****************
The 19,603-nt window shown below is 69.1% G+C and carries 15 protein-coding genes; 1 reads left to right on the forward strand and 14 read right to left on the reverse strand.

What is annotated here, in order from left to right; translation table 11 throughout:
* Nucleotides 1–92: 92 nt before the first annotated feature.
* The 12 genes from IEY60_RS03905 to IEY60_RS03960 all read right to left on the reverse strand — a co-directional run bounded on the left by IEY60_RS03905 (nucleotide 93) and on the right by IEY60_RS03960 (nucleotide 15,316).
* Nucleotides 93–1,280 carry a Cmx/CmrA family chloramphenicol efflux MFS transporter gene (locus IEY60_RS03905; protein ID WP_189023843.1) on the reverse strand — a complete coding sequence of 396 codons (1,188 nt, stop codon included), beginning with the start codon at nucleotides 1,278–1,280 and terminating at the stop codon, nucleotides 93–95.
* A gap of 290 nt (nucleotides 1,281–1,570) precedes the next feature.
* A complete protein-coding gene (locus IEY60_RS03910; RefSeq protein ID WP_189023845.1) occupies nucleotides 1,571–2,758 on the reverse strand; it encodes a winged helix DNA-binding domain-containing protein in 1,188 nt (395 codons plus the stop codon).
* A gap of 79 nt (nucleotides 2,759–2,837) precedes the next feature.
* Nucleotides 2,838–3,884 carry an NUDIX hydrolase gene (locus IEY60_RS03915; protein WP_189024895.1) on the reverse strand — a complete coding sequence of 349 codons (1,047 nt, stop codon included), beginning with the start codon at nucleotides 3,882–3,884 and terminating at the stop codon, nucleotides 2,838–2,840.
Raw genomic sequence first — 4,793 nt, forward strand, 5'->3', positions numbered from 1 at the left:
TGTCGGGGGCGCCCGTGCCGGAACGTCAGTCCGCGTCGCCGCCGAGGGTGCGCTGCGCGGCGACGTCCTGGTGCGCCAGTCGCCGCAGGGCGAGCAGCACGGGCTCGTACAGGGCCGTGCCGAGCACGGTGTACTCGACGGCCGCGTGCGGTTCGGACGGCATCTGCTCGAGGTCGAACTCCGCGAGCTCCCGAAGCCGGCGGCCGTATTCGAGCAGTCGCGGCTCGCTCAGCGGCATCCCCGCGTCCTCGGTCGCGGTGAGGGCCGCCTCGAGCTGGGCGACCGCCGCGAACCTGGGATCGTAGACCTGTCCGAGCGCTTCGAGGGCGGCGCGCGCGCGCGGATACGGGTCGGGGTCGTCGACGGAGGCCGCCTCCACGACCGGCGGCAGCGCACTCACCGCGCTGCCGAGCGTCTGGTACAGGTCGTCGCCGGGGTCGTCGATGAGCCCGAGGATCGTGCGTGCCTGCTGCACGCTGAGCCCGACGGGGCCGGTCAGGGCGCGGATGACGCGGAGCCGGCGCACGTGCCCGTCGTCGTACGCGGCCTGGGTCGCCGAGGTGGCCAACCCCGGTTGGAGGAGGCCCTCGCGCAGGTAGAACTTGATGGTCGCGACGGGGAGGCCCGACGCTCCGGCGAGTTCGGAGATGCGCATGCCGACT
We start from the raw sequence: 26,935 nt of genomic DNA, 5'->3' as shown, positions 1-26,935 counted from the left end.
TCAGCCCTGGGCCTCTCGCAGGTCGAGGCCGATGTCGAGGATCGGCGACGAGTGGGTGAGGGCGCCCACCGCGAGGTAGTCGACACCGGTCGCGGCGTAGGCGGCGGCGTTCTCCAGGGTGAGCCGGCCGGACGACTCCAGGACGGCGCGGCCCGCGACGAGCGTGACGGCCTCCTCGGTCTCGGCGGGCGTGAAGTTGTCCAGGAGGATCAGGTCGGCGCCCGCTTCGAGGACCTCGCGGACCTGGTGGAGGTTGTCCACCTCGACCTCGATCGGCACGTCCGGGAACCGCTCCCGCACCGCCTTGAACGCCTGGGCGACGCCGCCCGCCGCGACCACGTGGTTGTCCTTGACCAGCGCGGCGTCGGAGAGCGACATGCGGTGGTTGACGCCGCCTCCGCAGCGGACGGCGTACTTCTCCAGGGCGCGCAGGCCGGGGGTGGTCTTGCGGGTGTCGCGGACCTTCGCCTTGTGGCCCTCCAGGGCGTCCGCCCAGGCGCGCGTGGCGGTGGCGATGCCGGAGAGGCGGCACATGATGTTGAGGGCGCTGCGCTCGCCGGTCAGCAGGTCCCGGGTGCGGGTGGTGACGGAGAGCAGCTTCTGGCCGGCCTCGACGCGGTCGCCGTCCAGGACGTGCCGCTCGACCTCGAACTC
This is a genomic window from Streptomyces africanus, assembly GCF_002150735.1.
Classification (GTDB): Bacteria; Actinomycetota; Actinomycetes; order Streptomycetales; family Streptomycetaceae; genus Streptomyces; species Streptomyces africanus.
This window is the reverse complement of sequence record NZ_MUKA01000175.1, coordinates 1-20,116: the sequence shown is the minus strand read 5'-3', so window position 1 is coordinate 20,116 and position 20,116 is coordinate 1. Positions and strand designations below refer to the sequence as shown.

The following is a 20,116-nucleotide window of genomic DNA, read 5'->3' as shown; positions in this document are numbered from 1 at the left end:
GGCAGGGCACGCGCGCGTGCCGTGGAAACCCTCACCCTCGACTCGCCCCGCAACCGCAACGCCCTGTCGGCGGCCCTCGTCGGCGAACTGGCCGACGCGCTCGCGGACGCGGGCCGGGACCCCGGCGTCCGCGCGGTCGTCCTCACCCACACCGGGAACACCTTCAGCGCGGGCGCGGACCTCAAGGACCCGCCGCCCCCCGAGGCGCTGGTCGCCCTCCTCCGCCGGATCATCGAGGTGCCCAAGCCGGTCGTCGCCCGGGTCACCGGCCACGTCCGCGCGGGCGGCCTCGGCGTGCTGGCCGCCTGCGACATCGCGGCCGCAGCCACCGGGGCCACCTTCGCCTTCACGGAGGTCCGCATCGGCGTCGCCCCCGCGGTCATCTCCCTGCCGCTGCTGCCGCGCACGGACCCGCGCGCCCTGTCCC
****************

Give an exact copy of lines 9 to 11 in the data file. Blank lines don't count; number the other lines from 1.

* Nucleotides 2,838–3,884 carry an NUDIX hydrolase gene (locus IEY60_RS03915; protein WP_189024895.1) on the reverse strand — a complete coding sequence of 349 codons (1,047 nt, stop codon included), beginning with the start codon at nucleotides 3,882–3,884 and terminating at the stop codon, nucleotides 2,838–2,840.
Raw genomic sequence first — 4,793 nt, forward strand, 5'->3', positions numbered from 1 at the left:
TGTCGGGGGCGCCCGTGCCGGAACGTCAGTCCGCGTCGCCGCCGAGGGTGCGCTGCGCGGCGACGTCCTGGTGCGCCAGTCGCCGCAGGGCGAGCAGCACGGGCTCGTACAGGGCCGTGCCGAGCACGGTGTACTCGACGGCCGCGTGCGGTTCGGACGGCATCTGCTCGAGGTCGAACTCCGCGAGCTCCCGAAGCCGGCGGCCGTATTCGAGCAGTCGCGGCTCGCTCAGCGGCATCCCCGCGTCCTCGGTCGCGGTGAGGGCCGCCTCGAGCTGGGCGACCGCCGCGAACCTGGGATCGTAGACCTGTCCGAGCGCTTCGAGGGCGGCGCGCGCGCGCGGATACGGGTCGGGGTCGTCGACGGAGGCCGCCTCCACGACCGGCGGCAGCGCACTCACCGCGCTGCCGAGCGTCTGGTACAGGTCGTCGCCGGGGTCGTCGATGAGCCCGAGGATCGTGCGTGCCTGCTGCACGCTGAGCCCGACGGGGCCGGTCAGGGCGCGGATGACGCGGAGCCGGCGCACGTGCCCGTCGTCGTACGCGGCCTGGGTCGCCGAGGTGGCCAACCCCGGTTGGAGGAGGCCCTCGCGCAGGTAGAACTTGATGGTCGCGACGGGGAGGCCCGACGCTCCGGCGAGTTCGGAGATGCGCATGCCGACT